1. HTTP (Hypertext Transfer Protocol)
    1. Uses for HTTP
    2. Table of Contents
      1. HTTP Concepts
      2. Articles
    3. Specifications
    4. History
      1. 1992-06-11
      2. 1993-03
      3. 1996-05
      4. 1997-01
      5. 1999-06
      6. 2014-06
      7. 2022-06

HTTP (Hypertext Transfer Protocol)

HTTP (Hypertext Transfer Protocol) is an application-level Internet protocol for transferring and manipulating representations of resources, such as webpages. HTTP supports many features, including retrieving and manipulating resources, caching, content negotiation, range (subset) requests, link relationships, authentication, and more.

Uses for HTTP

Use HTTP whenever you need to download files from another system on a network, or let clients manipulate the documents, settings, or devices on the network. It supports:

  • Downloading & uploading documents
  • Making changes to documents
  • Changing the state of a device
  • Authenticating users making requests
  • Checking if a document has changed
  • Publishing link relationships between resources
  • Segmented downloads
  • Caching with private and shared caches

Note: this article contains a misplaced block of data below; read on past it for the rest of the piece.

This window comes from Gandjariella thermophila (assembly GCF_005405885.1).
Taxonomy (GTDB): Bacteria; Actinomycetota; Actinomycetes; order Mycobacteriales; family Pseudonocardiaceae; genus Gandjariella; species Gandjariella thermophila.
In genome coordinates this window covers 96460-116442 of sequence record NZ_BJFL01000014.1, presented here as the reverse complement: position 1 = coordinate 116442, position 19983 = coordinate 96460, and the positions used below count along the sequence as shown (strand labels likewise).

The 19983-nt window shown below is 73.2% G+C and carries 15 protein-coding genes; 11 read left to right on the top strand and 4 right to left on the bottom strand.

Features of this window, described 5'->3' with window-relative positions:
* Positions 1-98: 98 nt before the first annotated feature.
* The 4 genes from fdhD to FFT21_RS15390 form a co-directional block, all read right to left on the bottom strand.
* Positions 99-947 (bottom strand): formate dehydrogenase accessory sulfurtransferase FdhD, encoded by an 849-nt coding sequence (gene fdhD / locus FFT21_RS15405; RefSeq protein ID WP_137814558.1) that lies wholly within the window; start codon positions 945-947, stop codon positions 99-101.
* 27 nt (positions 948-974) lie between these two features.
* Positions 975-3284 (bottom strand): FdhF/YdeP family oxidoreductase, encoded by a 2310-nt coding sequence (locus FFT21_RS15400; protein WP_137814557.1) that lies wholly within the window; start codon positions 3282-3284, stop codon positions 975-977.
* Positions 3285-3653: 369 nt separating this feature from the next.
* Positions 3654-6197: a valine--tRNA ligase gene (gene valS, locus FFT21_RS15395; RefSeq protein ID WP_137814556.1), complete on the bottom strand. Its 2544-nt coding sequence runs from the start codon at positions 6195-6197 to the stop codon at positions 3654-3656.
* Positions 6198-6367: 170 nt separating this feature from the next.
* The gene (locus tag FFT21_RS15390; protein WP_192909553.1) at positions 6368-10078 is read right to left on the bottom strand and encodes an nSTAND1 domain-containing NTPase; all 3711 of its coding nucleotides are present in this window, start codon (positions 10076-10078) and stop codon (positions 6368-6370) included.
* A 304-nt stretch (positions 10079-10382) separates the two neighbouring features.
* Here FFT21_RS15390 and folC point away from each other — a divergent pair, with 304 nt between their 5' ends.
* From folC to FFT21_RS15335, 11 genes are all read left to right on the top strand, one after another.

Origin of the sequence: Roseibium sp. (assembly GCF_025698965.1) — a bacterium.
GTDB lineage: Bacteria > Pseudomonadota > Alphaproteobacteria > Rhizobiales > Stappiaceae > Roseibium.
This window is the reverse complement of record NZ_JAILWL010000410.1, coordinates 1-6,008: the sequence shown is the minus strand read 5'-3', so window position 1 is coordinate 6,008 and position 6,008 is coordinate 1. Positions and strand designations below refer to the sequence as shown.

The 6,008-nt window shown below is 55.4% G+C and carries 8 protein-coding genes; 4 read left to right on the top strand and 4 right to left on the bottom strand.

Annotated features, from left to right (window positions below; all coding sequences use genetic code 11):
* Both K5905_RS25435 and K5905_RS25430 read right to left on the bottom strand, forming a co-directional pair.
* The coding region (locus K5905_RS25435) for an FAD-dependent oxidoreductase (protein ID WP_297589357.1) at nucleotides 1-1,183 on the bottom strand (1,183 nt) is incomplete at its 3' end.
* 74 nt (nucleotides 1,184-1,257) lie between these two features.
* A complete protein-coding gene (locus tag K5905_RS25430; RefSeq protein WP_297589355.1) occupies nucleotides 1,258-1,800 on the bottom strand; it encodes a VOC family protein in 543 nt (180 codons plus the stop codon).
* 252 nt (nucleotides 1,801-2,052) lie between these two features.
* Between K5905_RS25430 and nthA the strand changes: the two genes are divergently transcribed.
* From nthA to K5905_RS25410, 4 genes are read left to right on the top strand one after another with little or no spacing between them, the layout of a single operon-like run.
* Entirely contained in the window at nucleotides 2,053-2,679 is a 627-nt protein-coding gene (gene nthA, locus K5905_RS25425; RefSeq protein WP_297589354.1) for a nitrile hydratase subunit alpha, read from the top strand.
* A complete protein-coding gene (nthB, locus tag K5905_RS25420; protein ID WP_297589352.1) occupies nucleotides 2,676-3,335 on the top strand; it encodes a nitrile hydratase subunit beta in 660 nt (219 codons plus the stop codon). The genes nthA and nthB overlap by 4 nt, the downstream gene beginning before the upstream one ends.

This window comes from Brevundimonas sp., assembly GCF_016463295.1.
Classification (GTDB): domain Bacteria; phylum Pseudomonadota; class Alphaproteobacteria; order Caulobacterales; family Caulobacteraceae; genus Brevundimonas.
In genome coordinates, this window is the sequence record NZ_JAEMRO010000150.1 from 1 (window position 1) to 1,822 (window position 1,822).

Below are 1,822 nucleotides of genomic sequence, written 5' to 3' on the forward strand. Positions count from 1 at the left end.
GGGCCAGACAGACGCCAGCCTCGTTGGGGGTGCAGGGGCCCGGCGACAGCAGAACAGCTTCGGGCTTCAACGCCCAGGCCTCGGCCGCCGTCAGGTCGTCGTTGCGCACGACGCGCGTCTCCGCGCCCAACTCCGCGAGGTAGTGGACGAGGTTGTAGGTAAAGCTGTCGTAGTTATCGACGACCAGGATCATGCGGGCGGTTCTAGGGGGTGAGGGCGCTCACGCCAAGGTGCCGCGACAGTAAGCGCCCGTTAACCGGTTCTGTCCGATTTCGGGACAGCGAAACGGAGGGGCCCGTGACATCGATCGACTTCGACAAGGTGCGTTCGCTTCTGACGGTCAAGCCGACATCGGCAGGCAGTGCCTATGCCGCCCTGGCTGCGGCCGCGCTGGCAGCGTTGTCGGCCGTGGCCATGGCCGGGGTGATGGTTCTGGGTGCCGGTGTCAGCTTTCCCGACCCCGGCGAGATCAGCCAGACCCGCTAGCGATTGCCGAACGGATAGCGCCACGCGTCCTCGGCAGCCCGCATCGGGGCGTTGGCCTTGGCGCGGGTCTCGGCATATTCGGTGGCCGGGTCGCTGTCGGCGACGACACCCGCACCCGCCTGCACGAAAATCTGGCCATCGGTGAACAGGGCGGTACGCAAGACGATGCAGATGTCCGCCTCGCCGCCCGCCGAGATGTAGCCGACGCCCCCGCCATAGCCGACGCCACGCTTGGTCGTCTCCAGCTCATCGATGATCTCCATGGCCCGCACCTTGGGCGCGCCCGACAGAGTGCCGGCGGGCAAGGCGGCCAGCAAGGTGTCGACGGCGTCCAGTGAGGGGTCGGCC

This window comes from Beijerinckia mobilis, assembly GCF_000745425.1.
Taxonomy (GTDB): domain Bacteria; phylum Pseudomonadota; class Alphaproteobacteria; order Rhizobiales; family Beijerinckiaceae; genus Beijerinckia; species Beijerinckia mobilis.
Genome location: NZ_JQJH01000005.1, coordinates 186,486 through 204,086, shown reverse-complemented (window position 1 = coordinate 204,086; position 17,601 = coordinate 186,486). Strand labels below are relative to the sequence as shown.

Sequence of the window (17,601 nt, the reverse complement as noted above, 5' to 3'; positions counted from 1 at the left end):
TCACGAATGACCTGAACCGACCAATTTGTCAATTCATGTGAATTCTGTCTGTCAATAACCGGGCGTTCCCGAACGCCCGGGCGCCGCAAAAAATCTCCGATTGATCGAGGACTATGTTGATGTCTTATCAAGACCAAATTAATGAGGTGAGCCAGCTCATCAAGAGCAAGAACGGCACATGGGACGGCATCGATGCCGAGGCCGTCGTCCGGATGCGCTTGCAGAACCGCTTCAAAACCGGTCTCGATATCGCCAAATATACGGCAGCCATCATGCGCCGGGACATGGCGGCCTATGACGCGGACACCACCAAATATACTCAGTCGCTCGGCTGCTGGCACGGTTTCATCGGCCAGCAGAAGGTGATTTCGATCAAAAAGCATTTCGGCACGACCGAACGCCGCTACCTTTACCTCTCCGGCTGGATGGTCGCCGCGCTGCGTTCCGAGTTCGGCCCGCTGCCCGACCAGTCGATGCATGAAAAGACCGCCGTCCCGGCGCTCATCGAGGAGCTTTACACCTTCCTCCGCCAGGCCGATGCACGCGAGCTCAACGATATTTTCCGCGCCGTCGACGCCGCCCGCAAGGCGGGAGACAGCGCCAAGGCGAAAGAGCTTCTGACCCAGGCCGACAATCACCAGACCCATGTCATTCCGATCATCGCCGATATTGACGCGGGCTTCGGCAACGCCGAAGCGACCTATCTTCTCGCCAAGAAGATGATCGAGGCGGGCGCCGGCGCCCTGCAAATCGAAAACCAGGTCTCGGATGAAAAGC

Table of Contents

HTTP Concepts



  • BCP56: RFC3205: On the use of HTTP as a Substrate
  • RFC3230: Instance Digests in HTTP
  • RFC6249: Metalink/HTTP: Mirrors and Hashes
  • RFC6265: HTTP State Management Mechanism
  • RFC6266: Use of the Content-Disposition Header Field in the Hypertext Transfer Protocol (HTTP)
  • RFC6585: Additional HTTP Status Codes
  • RFC7234: HTTP/1.1: Caching
  • RFC7239: HTTP Forwarded
  • RFC7240: HTTP Preferences
  • RFC7540: Hypertext Transfer Protocol Version 2 (HTTP/2)
  • RFC7725: An HTTP Status Code to Report Legal Obstacles
  • RFC8164: Opportunistic Security for HTTP/2
  • RFC8188: Encrypted Content-Encoding for HTTP
  • RFC8246: HTTP Immutable Responses
  • RFC8288: Web Linking
  • RFC8470: Using Early Data in HTTP
  • RFC9110: HTTP Semantics
  • RFC9111: HTTP Caching
  • RFC9112: HTTP/1.1
  • RFC9113: HTTP/2
  • RFC9114: HTTP/3



HTTP/0.9 is described. It only supports GET.


Gopher is first published.


RFC 1945 (HTTP/1.0) is published.


RFC 2068 (HTTP/1.1) is published.


RFC 2616 (HTTP/1.1) is published.


RFC 7231 (HTTP Semantics) is published, alongside:


RFC 9110 (HTTP Semantics) is published, along with others: